States that forgo Medicaid expansion will lose billions in federal subsidies, money that would have flowed through insurance plans to hospitals, doctors and other providers in the state. Since hospitals are the largest employer in many US counties, I predict significant political pressure for governors to not take the Red State Option. But in addition to the loss of insurance funds, states will lose billions of DSH funding over the next decade. Loss of some DSH was a tolerable bargain when hospitals were promised near-universal enrollment in insurance. But in states opting out of the Medicaid expansion, they will lose significant DSH funding even if Medicaid isn’t expanded and the number of uninsured remains high. In this week’s NEJM, John Graves crunches the numbers and quantifies how much the Red State Option will hurt DSH. More grist for the local political battles already underway.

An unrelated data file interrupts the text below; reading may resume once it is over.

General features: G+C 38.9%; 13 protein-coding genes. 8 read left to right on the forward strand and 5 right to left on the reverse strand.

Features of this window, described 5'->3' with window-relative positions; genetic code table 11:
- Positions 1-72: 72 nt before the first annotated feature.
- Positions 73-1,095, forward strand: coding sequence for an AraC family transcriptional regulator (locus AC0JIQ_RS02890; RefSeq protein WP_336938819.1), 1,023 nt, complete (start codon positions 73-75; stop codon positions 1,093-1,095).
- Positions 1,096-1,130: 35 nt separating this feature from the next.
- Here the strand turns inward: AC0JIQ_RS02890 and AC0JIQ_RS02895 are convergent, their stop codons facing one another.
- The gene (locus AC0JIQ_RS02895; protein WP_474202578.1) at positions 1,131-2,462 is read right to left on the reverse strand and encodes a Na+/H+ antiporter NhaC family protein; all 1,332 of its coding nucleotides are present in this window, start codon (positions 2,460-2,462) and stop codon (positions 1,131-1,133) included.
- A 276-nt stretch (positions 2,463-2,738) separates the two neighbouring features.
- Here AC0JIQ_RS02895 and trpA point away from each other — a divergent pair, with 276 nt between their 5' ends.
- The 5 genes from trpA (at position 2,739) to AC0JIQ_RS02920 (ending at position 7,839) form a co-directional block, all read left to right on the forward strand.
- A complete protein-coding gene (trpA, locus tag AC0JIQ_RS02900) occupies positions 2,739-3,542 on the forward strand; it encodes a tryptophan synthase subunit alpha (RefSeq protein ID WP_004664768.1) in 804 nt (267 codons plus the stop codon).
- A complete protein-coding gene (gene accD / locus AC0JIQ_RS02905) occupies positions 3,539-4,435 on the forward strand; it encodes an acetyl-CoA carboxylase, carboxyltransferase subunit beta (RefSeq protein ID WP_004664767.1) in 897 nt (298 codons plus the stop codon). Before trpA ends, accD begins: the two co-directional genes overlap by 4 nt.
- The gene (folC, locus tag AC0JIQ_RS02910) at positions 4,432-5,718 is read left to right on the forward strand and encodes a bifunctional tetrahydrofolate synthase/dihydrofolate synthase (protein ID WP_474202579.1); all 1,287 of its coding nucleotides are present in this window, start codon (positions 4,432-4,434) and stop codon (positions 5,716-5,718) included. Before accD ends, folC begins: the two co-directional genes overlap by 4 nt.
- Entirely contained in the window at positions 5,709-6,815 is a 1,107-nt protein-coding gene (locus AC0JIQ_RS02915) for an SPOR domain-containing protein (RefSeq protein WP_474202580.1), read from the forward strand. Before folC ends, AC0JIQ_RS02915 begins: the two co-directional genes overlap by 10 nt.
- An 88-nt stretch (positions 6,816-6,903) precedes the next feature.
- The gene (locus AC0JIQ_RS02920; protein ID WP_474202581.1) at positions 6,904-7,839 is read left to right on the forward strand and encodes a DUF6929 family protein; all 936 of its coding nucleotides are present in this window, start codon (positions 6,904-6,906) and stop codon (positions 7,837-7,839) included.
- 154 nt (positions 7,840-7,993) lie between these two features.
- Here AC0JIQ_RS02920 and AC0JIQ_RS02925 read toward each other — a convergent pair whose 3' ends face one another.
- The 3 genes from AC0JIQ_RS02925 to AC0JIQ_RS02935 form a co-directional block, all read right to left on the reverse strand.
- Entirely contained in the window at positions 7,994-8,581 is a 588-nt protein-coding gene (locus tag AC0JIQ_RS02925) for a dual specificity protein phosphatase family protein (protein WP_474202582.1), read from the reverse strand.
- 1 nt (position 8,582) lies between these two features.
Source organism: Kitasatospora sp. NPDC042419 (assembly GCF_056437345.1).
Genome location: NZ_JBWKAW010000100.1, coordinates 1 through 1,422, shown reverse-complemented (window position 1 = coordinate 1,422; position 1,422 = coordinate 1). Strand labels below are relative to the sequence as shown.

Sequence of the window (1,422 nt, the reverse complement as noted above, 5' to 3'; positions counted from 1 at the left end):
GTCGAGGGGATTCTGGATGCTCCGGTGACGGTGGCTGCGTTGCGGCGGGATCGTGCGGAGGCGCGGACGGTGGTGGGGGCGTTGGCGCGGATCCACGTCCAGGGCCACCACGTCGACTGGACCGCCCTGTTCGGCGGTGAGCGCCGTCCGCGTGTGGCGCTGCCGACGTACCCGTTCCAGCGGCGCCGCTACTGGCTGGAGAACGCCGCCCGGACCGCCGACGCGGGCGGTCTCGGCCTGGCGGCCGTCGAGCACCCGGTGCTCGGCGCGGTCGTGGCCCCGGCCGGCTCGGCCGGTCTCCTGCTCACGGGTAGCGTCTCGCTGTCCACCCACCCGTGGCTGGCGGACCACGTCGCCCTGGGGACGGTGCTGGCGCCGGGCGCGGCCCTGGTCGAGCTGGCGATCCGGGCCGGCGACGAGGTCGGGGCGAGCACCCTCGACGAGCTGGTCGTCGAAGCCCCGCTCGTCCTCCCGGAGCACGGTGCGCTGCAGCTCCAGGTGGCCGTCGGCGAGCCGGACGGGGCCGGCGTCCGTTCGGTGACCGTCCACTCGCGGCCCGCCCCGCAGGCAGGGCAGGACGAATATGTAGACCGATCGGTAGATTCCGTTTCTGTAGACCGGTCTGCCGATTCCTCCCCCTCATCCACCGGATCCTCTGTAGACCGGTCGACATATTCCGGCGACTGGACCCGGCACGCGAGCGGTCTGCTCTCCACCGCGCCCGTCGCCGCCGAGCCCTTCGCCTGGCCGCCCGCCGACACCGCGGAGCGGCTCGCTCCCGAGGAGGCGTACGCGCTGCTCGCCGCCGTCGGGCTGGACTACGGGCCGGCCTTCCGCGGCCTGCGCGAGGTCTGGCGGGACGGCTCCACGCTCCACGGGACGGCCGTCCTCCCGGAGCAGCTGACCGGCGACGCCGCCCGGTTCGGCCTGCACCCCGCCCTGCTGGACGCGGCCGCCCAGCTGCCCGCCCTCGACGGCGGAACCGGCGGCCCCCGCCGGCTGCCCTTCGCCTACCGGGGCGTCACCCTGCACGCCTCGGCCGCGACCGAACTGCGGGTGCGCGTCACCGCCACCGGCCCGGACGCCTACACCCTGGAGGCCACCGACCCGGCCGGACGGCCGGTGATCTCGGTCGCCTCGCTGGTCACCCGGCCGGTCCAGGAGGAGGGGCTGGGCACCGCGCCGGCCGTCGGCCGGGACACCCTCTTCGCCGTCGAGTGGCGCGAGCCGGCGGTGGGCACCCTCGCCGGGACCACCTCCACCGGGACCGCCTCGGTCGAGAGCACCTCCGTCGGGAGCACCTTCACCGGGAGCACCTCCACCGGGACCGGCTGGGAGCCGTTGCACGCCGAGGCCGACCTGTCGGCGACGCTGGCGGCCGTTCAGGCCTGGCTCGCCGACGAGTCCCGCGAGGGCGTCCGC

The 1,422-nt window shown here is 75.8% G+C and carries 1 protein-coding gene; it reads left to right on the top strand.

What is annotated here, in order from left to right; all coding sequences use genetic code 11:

In a separate NEJM Perspective, Tim Jost catalogs all of the religious freedom cases attacking the inclusion of contraception as a mandatory preventative care benefit for non-grandfathered plans under the ACA. I’ve written about some of these cases previously (Corporations are Catholic too? and More Religious Objections to Contraception Coverage), but Tim covers the cases more comprehensively. Note that in the secular employer cases, the courts aren’t committed (yet) to allowing the corporations to assert 1A rights directly, but rely mainly on the corporation’s purported standing to assert 1A rights on behalf of their majority owners. This issue seems likely to come before the Court in due time.